Big Black Delta: Summoner


Previously of indie rockers Mellowdrone, collaborator to artists like Alessandro Cortini, and Morgan Kibby, and producer of remixes for different acts including M83 and White Zombie, Jonathan Bates return with his acclaimed Big Black Delta project, with what seems like his most imposing and fully realized offering to date.

Summoner is an industrial/techno smasher in four parts, drawing influence from a sci-fi click from the eighties to develop into a specially genuine piece.

"It's a bit foggy, but I remember drunkenly watching Flight Of The Navigator one morning and I wanted to make a song that made me feel what I felt at that moment," the artist says. "I’d been up since 1am drinking. The sun was coming up. It was super orange because booze does that to my eye sight. The movie provided the nostalgia and the feeling of flying (when the protagonist figures out how to fly the spaceship.) That's why that woozy synth comes in and out in the chorus. At the same time, it was medieval and witchy sounding. Like something you would play to summon a demon. Or daemon depending on how thick your neck beard is."

Summoner comes with the utterly dark aesthetics of its accompanying visual, directed by Warren Kommers and Nina McNeely whose striking choreography further elevates the final outcome.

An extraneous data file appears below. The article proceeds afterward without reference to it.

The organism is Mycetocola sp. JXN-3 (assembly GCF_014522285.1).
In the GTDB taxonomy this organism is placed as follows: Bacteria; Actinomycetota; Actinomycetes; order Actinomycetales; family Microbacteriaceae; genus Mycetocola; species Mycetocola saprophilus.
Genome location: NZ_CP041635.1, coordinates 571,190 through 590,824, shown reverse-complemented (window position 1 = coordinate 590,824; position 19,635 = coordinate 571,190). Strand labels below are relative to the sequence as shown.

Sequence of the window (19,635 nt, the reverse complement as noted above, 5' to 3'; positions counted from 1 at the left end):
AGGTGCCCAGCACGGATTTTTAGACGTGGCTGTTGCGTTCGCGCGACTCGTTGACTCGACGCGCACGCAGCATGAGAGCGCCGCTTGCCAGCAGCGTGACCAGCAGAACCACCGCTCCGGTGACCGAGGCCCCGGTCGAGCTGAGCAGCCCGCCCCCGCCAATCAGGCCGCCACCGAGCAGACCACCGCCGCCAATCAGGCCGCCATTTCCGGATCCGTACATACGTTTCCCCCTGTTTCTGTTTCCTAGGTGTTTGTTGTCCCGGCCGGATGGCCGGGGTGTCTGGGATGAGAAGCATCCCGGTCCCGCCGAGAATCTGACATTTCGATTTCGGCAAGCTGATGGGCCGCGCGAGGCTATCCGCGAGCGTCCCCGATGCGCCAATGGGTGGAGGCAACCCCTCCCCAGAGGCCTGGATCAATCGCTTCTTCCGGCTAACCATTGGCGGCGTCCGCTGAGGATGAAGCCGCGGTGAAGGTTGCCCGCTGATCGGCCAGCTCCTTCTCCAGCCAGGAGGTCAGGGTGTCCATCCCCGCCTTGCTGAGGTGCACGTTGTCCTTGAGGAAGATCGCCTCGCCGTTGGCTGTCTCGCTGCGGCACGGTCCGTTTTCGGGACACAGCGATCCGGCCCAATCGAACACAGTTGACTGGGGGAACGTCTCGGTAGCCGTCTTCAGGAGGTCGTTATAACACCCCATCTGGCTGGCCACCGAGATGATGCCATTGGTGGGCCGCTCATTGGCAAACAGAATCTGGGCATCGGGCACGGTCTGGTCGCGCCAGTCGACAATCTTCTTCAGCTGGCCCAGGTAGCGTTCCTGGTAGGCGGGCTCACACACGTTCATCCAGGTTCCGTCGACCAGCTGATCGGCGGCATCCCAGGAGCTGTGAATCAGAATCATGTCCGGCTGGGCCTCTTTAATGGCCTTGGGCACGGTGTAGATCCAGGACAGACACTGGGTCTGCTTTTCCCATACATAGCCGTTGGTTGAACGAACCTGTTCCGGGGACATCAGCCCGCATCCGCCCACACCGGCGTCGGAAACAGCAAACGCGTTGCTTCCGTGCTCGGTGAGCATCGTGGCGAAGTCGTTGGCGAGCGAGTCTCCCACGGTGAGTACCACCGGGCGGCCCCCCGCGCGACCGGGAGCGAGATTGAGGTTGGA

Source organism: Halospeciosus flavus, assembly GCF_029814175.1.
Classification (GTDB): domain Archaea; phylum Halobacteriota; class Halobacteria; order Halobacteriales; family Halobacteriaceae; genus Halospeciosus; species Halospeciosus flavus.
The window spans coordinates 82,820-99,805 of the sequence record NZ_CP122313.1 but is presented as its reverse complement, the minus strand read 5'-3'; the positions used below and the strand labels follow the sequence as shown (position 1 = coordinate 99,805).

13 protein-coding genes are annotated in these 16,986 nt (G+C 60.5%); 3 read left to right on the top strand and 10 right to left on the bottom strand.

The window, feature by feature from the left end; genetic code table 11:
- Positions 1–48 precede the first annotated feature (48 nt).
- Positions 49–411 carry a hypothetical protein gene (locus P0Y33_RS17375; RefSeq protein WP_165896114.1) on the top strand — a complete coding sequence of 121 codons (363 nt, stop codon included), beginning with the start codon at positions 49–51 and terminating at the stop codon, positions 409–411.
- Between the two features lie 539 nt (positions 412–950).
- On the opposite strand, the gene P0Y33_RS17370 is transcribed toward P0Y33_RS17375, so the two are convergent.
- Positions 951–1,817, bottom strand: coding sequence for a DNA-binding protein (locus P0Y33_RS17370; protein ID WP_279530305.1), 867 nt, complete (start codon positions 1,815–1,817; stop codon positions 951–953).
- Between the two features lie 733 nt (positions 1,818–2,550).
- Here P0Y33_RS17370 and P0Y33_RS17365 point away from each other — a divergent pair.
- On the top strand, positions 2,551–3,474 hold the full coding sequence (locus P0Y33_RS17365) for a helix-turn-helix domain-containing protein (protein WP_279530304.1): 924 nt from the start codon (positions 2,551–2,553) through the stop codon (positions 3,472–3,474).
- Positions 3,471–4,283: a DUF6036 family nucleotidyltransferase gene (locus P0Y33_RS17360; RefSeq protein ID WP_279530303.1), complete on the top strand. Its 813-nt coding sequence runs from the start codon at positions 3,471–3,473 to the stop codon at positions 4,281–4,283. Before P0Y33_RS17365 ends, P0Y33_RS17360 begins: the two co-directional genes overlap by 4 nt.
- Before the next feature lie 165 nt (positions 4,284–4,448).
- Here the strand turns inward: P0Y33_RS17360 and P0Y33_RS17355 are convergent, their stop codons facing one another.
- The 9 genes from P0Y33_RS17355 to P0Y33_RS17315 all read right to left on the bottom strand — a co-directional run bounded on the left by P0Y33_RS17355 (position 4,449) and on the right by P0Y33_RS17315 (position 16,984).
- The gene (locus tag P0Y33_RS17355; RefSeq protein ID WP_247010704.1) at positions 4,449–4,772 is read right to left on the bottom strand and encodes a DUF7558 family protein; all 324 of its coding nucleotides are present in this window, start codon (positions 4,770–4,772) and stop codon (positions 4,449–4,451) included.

Bates comments on the video and the significance of his collaborators: "Nina McNeely (CLIMAX) is my favorite choreographer and dancer. Warren Kommers is light years in the future when it comes to the art of the moving picture and what goes into it. I was lucky enough to get into a room with these two after I finished the latest Big Black Delta record. Whenever the three of us convene on a project, it always ends up in another dimension. As we were working on what originally was going to be a dance video where Nina just rips, Warren began developing a narrative and computer technique to make this one of the most frightening things I've ever seen, let alone be a part of. After a lot of trial and error, and Warren essentially hot-rodding current laptop technology, we ended up with something we’re all incredibly stoked on."

Between Rene Magritte's Golconda and David Lynch's Eraserhead, the cinematography and overall film work that make up Summoner is sensational.

"It took me two seconds to say yes when long time collaborators Big Black Delta and Warren Kommers asked me to be a part of the Summoner film," Nina McNeely comments. "The track and the concept took us on a choreographic exploration into possession, visceral ritual and the terrifying powers of monstrous femininity."




Video directed by Warren Kommers & Nina McNeely




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